The ASCE Concrete Canoe Competition is an annual event that occurs in two phases: The first phase is a set of 18 regional competitions that occur across the country. Some of these regions also include international teams from Canada, Mexico, Puerto Rico, and China. The winner from each regional competition gains an automatic berth to the second phase, the National Concrete Canoe Competition.

A total of 23 teams compete at Nationals. In addition to the 18 regional winners, the remaining five teams are filled based on a wild card system. Teams may qualify for a Wild Card spot by completing their ASCE Annual Report and placing in the top third and finish in the top half at their regional competition.

At both the regional and national competitions, the teams and their concrete canoes are ranked by their combined score from the following four equally weighted categories: Design Paper, Presentation, Display, and Races.

Design Paper

The design paper is submitted before the competition and contains all the detailed technical information about the final canoe presented. Information covered includes structural analysis, hull design, concrete mixture design, construction, budgeting, and work hours. Also included in the technical paper scoring is the Engineer’s Notebook, which includes datasheets for all materials used in the construction of the canoe as well as sample calculations for the structural analysis.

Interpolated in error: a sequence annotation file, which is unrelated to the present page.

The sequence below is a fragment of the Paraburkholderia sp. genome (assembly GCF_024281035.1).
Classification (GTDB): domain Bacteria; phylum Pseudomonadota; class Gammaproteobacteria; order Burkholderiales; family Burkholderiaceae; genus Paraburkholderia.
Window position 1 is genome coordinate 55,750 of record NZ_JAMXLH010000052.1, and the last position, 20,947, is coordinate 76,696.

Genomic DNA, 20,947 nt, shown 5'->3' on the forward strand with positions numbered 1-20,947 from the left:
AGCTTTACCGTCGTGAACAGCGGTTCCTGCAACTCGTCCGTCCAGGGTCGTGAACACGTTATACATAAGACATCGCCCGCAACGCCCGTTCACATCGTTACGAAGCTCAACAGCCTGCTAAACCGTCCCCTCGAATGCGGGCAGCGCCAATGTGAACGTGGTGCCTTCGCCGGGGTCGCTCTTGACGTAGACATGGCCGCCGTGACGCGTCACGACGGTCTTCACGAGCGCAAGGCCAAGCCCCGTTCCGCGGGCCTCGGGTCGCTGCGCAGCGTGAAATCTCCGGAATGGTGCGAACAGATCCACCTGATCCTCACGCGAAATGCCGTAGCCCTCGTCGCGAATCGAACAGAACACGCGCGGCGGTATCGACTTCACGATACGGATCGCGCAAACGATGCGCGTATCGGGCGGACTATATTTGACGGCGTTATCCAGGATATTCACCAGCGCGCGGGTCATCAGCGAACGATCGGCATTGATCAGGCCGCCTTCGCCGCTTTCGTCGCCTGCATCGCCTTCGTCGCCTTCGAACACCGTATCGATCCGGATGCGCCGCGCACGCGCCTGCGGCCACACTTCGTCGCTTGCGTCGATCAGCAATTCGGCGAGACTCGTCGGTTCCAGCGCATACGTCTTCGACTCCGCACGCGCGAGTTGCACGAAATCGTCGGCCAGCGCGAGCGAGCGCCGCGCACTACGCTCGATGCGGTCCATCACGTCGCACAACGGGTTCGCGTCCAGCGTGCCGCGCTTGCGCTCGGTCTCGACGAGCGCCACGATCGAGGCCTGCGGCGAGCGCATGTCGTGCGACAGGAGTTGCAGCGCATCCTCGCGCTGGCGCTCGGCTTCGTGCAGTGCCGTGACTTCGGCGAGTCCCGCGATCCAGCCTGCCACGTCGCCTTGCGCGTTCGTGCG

Scoring for the presentation takes place during the competition. Each team has to give a five minute presentation to an audience including a panel of judges from the industry. Scores are awarded based on the level of information given and how well it was presented. After the presentation, the judges ask questions about the presentation or the technical report. The team’s ability to answer these questions is the final part of the score.


The display consists of three scored parts. The first part is the canoe itself, which is graded on the quality of the finish, the overall aesthetic appeal, and durability of construction. The second part is the cut-away section. which is a representative cross-section of the canoe that depicts the canoe construction process. Finally, teams are graded on a tabletop display which provides more information about the canoe and design process, including samples of the materials used and cylinders made from the same concrete mixes used for the canoe.


The races are typically the final phase of the competition. Fast times in the races depend on both the paddler’s skill and a hydrodynamic yet stable hull design. The five race categories are Women’s Endurance, Men’s Endurance, Women’s Sprint, Men’s Sprint, and Coed Sprint. Both endurance races involve two paddlers navigating around a series of buoys in the slalom section followed by a 600 meter long straightaway section. The men’s and women’s  sprints are 200 meters long, and also require two paddlers. The coed race uses a 4 paddler team for a 400 meter course. The teams with the fastest preliminary times compete again in the final races.

Want More Information About the Competition?

The American Society for Civil Engineers has a full website with information related to the annual National Conference. This includes competition rules, participating teams, and the history of the competition itself.